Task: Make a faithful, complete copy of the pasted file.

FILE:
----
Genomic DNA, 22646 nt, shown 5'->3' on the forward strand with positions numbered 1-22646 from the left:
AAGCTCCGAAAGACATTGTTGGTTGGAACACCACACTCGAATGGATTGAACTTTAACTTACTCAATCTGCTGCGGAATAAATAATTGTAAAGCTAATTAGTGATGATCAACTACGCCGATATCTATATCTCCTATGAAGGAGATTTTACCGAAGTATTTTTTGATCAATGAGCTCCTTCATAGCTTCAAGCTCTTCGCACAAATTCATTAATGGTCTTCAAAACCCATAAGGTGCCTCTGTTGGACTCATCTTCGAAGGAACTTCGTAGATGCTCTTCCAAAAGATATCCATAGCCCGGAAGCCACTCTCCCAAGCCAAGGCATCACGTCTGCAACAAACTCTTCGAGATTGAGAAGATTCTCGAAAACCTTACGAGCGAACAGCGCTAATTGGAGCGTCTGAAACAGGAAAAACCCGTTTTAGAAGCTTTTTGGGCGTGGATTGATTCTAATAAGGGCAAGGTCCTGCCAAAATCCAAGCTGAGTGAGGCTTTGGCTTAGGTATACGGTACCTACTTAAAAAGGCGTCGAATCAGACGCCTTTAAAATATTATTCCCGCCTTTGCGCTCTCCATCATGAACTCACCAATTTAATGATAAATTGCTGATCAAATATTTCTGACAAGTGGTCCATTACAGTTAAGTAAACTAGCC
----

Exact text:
Genomic DNA, 22646 nt, shown 5'->3' on the forward strand with positions numbered 1-22646 from the left:
AAGCTCCGAAAGACATTGTTGGTTGGAACACCACACTCGAATGGATTGAACTTTAACTTACTCAATCTGCTGCGGAATAAATAATTGTAAAGCTAATTAGTGATGATCAACTACGCCGATATCTATATCTCCTATGAAGGAGATTTTACCGAAGTATTTTTTGATCAATGAGCTCCTTCATAGCTTCAAGCTCTTCGCACAAATTCATTAATGGTCTTCAAAACCCATAAGGTGCCTCTGTTGGACTCATCTTCGAAGGAACTTCGTAGATGCTCTTCCAAAAGATATCCATAGCCCGGAAGCCACTCTCCCAAGCCAAGGCATCACGTCTGCAACAAACTCTTCGAGATTGAGAAGATTCTCGAAAACCTTACGAGCGAACAGCGCTAATTGGAGCGTCTGAAACAGGAAAAACCCGTTTTAGAAGCTTTTTGGGCGTGGATTGATTCTAATAAGGGCAAGGTCCTGCCAAAATCCAAGCTGAGTGAGGCTTTGGCTTAGGTATACGGTACCTACTTAAAAAGGCGTCGAATCAGACGCCTTTAAAATATTATTCCCGCCTTTGCGCTCTCCATCATGAACTCACCAATTTAATGATAAATTGCTGATCAAATATTTCTGACAAGTGGTCCATTACAGTTAAGTAAACTAGCC